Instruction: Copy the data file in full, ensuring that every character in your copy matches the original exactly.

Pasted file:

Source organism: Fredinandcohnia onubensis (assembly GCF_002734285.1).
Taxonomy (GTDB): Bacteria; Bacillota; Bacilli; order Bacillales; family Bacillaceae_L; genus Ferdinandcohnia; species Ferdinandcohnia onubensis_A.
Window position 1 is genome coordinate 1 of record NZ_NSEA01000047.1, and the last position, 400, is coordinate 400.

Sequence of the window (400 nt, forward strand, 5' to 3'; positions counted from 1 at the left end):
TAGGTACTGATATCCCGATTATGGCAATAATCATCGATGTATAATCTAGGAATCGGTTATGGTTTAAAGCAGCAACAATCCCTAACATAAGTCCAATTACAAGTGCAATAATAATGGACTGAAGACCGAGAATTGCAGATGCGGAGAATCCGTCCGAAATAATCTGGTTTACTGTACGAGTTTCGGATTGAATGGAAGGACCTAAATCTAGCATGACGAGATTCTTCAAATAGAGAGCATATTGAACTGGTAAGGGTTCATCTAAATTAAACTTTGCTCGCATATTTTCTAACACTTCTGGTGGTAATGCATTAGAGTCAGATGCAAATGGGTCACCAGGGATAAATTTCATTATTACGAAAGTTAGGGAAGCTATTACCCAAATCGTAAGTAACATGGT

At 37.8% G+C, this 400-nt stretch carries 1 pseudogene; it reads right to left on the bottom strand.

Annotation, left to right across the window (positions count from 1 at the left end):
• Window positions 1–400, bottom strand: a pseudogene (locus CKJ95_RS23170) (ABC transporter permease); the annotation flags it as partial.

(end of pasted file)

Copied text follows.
Source organism: Fredinandcohnia onubensis (assembly GCF_002734285.1).
Taxonomy (GTDB): Bacteria; Bacillota; Bacilli; order Bacillales; family Bacillaceae_L; genus Ferdinandcohnia; species Ferdinandcohnia onubensis_A.
Window position 1 is genome coordinate 1 of record NZ_NSEA01000047.1, and the last position, 400, is coordinate 400.

Sequence of the window (400 nt, forward strand, 5' to 3'; positions counted from 1 at the left end):
TAGGTACTGATATCCCGATTATGGCAATAATCATCGATGTATAATCTAGGAATCGGTTATGGTTTAAAGCAGCAACAATCCCTAACATAAGTCCAATTACAAGTGCAATAATAATGGACTGAAGACCGAGAATTGCAGATGCGGAGAATCCGTCCGAAATAATCTGGTTTACTGTACGAGTTTCGGATTGAATGGAAGGACCTAAATCTAGCATGACGAGATTCTTCAAATAGAGAGCATATTGAACTGGTAAGGGTTCATCTAAATTAAACTTTGCTCGCATATTTTCTAACACTTCTGGTGGTAATGCATTAGAGTCAGATGCAAATGGGTCACCAGGGATAAATTTCATTATTACGAAAGTTAGGGAAGCTATTACCCAAATCGTAAGTAACATGGT

At 37.8% G+C, this 400-nt stretch carries 1 pseudogene; it reads right to left on the bottom strand.

Annotation, left to right across the window (positions count from 1 at the left end):
• Window positions 1–400, bottom strand: a pseudogene (locus CKJ95_RS23170) (ABC transporter permease); the annotation flags it as partial.